In our last post, we talked about mediation and planning for college expenses. Today we will look in more detail at the categories that you and your child’s other parent should address in any financial planning meetings about college contributions. These include:
Your Child’s Educational Goals
Does your child have an ultimate career goal in mind? Is the goal realistic given the child’s abilities? What kind of program is your child likely to pursue? A technical or vocational certificate program, an associate’s degree, a full B.A. or B.S. degree? What about graduate school?
All Estimated Costs of the Education
What are the total costs of the programs your child might consider? Are they planning to live at home, or do you need to include a budget for housing? How much might costs increase over time? Is it realistic to consider private colleges or will you cap your costs at, for example, the costs of the main campus of your state university? Keep in mind that if you are not a high income family, financial aid offered by some private schools could end up making their costs closer to the costs of a public school than you think.
Most schools have ample information about financial aid available on their websites. Many include calculators that will help you estimate eligibility for grants, loans, and work study opportunities. If you have unique circumstances, or questions beyond the general information you can find online, contact a financial aid officer at the school for more details.
What do college costs include? Most parents agree that costs include tuition and fees, books, and reasonable room and board expenses. But what about a computer for assignments, transportation funds, and spending money for things like entertainment, vacations, and gifts? What about moving expenses?
Don’t forget precollege costs either. You will need to decide whether or not any agreement to share expenses also applies to things like application fees, test fees, costs of enrichment courses, test prep courses or college credits completed in high school.
Current Savings and Future Savings Plans
If one or both of you has already made contributions to a 529 or similar type of account, you can decide whether or not you want to commit to continuing contributions. You can also agree to set up new accounts and make specified annual contributions. Accounts that are specifically designed for educational savings can offer beneficial tax breaks. Check with your accountant or financial advisor for advice on the best way to save. You may also want to get financial advice about maximizing any educational tax credits or deductions.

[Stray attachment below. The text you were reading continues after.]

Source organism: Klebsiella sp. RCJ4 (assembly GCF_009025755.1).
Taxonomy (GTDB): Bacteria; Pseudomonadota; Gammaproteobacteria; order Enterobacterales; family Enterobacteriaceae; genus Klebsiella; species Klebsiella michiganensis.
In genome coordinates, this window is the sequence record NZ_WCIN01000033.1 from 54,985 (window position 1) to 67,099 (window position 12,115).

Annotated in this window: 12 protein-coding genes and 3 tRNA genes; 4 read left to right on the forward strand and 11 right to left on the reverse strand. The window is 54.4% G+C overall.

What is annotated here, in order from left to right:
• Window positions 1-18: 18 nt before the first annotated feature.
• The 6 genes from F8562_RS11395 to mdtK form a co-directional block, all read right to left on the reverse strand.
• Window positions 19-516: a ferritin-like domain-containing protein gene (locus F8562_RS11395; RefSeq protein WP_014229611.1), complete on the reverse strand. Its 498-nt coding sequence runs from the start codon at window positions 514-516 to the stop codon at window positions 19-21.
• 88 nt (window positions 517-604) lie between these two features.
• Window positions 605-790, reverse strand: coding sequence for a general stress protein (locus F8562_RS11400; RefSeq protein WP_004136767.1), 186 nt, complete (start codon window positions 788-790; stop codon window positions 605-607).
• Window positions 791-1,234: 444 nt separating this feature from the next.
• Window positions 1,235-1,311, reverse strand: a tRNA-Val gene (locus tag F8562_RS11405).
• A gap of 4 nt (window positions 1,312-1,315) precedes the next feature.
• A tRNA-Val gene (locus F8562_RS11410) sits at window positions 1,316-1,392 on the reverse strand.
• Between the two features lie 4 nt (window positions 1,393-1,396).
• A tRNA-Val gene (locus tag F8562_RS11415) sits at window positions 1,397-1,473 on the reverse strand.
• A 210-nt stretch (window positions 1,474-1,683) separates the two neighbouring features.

Your Child’s Responsibility
Parents can also discuss whether or not the child should be expected to take out loans or hold a part-time job during school, but be aware that courts will not hold children to agreements reached by their parents. Avoid terms that make such thing mandatory. You can, however, make your promises to each other contingent on the occurrence of certain events, including the child complying with certain prerequisites.
If you agree that your child should take out loans, then also consider whether these should be limited to subsidized or unsubsidized federal loans, or whether private loans are also to be considered. Be aware that maximizing loans, and especially exceeding the limits of any federal loans a child qualifies for, can easily result in unmanageable future debt.
If you believe that your child should confer with both of you before submitting applications or before accepting an offer of admission from any school, now is the time to make that clear as well.
Each Parent’s Contribution
Parents often agree to split expenses 50/50, or to make contributions proportionate to each parent’s income. If one parent earns significantly less than the other, the latter may be more fair. Be specific in your agreement. If you plan to make contributions proportionate to income, does this mean gross income or net income? Does it mean the current year’s income, or an average of income over the past few years?
Mechanics of Payment
Specify how you plan to make payments. Will the custodial parent pay the bills in advance and seek reimbursement, or will each parent send money directly to the school or to the child? Does it make sense for one parent to maintain a joint bank account with the student? Will the student have a debit card? What about an emergency credit card?
Parents may have minor or major disagreements about how much financial responsibility they should take on for a child’s higher education. The sooner you can come together with a plan, the better. It’s best to consider decisions about such expenses as part of an overall divorce settlement. That way you can coordinate discussions about educational expenses with those about issues like parenting time and spousal support payments. Your agreement about expenses can then be part of a comprehensive marital settlement agreement.
Courts tend to uphold agreements between parents about college education contributions, but only if the agreements are specific and clear. The wording of an agreement can be critical to its enforcement. To avoid having to rehash the whole issue again later, have an attorney review the terms before you finalize it.
If you and your spouse or former spouse would like to discuss this topic with one of our experienced family mediators now, take advantage of our free consultation and contact us today.